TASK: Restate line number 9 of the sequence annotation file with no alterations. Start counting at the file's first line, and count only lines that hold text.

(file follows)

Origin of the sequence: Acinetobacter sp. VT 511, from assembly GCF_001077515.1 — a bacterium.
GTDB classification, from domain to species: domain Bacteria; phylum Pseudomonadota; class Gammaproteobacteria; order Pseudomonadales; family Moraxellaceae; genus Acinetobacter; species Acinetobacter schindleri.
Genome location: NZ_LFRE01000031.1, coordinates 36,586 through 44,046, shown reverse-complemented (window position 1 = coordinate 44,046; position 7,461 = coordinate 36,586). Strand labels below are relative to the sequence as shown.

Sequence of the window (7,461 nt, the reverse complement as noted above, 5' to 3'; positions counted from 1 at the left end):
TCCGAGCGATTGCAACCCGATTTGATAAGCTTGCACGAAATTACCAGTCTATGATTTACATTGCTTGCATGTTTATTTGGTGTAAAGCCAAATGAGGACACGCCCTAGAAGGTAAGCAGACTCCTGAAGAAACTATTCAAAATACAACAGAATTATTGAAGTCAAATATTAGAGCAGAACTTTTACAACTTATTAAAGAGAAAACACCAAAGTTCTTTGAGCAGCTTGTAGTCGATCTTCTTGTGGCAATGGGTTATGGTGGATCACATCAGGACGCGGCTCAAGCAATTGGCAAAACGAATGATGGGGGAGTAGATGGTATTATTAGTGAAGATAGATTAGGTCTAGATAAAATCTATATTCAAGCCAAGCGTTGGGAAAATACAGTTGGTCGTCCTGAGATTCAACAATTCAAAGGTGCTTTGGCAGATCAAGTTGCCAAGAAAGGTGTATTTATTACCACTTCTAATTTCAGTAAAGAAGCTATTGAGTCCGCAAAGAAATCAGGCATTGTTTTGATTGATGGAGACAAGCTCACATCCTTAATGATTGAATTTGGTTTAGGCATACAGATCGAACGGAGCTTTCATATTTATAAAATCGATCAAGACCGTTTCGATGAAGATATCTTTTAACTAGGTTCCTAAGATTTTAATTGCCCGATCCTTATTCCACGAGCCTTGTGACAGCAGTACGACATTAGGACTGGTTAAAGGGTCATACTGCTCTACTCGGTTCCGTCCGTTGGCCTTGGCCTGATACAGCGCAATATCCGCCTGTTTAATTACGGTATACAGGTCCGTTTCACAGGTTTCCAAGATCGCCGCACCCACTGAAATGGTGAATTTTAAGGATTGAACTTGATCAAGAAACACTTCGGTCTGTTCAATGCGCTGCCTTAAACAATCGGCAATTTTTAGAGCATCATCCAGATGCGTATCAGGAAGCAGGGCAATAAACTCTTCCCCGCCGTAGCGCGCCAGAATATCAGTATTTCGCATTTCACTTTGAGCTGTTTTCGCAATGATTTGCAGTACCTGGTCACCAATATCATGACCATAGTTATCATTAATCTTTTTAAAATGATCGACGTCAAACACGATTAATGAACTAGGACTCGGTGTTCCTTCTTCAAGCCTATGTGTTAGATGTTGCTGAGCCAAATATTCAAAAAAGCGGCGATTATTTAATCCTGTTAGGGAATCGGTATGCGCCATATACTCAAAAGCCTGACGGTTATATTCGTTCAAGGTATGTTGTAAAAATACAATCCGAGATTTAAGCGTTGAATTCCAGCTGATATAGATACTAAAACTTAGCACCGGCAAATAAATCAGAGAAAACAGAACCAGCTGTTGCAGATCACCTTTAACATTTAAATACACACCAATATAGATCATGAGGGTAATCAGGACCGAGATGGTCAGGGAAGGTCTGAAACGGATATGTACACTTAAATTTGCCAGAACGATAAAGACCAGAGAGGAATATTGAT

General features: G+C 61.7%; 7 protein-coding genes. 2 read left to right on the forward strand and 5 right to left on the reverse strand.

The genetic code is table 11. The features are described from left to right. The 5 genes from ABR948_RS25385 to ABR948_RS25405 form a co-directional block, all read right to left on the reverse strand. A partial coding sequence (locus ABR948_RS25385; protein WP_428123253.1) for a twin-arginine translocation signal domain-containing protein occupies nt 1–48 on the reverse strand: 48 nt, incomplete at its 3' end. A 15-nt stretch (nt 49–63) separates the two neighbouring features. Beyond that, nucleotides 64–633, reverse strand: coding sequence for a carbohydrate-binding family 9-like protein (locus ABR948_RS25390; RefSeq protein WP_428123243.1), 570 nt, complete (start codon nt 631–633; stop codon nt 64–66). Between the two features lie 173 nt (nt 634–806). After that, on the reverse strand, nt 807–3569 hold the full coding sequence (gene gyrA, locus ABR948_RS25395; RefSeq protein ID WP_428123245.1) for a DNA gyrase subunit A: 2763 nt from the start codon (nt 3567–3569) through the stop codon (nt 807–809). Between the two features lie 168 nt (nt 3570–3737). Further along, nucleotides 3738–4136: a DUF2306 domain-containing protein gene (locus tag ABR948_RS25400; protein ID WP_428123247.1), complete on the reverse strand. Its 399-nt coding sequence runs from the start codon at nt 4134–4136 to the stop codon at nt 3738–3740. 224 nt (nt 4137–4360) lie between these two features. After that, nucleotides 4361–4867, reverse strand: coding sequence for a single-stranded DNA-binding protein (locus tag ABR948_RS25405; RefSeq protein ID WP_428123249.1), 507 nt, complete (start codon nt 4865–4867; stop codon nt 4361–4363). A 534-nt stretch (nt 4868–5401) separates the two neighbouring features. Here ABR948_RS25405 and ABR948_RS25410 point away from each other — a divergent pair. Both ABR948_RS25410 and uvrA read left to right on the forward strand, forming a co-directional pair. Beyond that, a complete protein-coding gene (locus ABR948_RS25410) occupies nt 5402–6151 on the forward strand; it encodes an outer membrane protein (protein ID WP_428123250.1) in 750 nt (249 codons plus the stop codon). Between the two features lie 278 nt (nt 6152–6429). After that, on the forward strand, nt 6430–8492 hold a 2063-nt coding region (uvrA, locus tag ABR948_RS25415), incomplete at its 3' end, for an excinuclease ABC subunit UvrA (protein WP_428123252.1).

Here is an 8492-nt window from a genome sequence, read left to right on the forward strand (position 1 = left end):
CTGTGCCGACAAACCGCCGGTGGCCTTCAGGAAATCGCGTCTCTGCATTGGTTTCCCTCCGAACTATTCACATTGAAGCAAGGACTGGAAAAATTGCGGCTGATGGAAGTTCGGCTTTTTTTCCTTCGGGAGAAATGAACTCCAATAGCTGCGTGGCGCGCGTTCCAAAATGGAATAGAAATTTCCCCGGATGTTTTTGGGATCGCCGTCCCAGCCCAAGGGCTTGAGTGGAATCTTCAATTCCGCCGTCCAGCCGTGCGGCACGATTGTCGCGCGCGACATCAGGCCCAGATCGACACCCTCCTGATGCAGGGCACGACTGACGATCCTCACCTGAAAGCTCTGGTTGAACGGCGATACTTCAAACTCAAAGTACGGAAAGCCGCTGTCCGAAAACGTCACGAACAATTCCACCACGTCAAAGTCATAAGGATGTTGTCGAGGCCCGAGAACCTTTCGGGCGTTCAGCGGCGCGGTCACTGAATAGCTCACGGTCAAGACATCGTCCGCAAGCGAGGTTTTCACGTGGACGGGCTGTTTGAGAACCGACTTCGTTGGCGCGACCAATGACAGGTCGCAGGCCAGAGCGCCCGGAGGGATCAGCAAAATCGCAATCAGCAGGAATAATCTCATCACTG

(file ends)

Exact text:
CTGTGCCGACAAACCGCCGGTGGCCTTCAGGAAATCGCGTCTCTGCATTGGTTTCCCTCCGAACTATTCACATTGAAGCAAGGACTGGAAAAATTGCGGCTGATGGAAGTTCGGCTTTTTTTCCTTCGGGAGAAATGAACTCCAATAGCTGCGTGGCGCGCGTTCCAAAATGGAATAGAAATTTCCCCGGATGTTTTTGGGATCGCCGTCCCAGCCCAAGGGCTTGAGTGGAATCTTCAATTCCGCCGTCCAGCCGTGCGGCACGATTGTCGCGCGCGACATCAGGCCCAGATCGACACCCTCCTGATGCAGGGCACGACTGACGATCCTCACCTGAAAGCTCTGGTTGAACGGCGATACTTCAAACTCAAAGTACGGAAAGCCGCTGTCCGAAAACGTCACGAACAATTCCACCACGTCAAAGTCATAAGGATGTTGTCGAGGCCCGAGAACCTTTCGGGCGTTCAGCGGCGCGGTCACTGAATAGCTCACGGTCAAGACATCGTCCGCAAGCGAGGTTTTCACGTGGACGGGCTGTTTGAGAACCGACTTCGTTGGCGCGACCAATGACAGGTCGCAGGCCAGAGCGCCCGGAGGGATCAGCAAAATCGCAATCAGCAGGAATAATCTCATCACTG